Thanks jasim for that ocaml discussion link. Full of interesting points, I can have better appreciation and understanding of the reasons for having separate interface files. As mentioned type declarations in both re and rei files can be repetitive but actually these are not always identical between interface and implementation (a fact which I did not properly recognize the significance of perhaps). Outside users can be given less detail about the type than which is defined inside of the module.

Finally rei files are luckily an optional thing. Perhaps the rejection of the letp idea partly stems from a thinking that such construct would only encourage laziness bypassing the rei generation in cases where you should generate them. And for disposable code or early drafts you don’t need encapsulation anyway. A function is private simply when it is not used from outside the module :stuck_out_tongue_closed_eyes:


#10

I suspect that you may not be accurately representing the source material (wikipedia). Bazaar style development has rapid feedback that allows the product to adapt rapidly to changing needs (and knowledge) but doesn’t necessarily abandon planning altogether.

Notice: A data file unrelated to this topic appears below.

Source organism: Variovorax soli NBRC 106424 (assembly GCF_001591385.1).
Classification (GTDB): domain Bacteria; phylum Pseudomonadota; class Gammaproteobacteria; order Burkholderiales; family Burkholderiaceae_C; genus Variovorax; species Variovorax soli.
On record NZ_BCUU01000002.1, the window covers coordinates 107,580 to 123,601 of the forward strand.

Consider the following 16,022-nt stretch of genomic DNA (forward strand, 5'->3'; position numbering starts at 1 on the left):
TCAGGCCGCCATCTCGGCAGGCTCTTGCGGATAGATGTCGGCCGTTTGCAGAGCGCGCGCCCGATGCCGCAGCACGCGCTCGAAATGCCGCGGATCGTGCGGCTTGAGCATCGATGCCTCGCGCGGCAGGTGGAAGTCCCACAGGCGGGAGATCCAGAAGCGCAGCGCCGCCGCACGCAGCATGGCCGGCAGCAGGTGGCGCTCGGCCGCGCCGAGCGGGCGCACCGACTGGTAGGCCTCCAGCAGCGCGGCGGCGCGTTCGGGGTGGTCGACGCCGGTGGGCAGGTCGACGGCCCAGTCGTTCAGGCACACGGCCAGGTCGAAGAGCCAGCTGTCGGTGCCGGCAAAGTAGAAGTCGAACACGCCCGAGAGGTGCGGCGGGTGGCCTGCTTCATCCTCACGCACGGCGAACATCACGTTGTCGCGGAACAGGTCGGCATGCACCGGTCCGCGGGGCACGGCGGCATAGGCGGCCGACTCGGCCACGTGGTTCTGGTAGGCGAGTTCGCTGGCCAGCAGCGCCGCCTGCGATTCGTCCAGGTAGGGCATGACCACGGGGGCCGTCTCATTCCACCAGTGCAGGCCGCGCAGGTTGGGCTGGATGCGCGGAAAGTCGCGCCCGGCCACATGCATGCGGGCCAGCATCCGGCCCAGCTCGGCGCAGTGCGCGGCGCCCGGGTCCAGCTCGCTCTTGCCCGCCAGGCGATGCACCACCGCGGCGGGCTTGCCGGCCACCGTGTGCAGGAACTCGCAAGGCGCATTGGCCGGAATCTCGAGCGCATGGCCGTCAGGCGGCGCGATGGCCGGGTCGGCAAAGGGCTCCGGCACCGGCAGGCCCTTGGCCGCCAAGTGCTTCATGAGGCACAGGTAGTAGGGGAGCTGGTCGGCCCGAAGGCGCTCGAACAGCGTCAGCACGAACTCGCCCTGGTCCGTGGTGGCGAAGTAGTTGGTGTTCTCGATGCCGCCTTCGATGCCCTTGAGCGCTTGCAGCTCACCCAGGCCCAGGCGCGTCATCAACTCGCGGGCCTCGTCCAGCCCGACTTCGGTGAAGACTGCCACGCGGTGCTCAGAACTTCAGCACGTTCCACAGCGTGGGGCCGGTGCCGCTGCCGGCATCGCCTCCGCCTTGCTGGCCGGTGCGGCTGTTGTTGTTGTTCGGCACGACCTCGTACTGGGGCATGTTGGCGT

Cathedral style development suffers from heavily investing in overly detailed planning and then rigidly adhering to that investment even as more accurate knowledge emerges later. The relevant platitude is:

plans are useless but planning is indispensable.

i.e. plans need to change in the face of emerging information but you need to have awareness of the breadth of options that are in front of you so that you can make the best choice when it becomes apparent that the plan needs to change.

Designing interfaces is part of appropriately managing coupling and cohesion.

So I don’t see Baazar as dispensing with planning but rather acknowledging the need to swiftly adjust the plan as more relevant and detailed information becomes available.


#11

Going along with peerreynders, I think Interfaces mostly just make you aware, if you’re breaking something. They can even be changed to see where it will break both in the implementation and the usage.

If you haven’t tried writing a .rei file before, you should.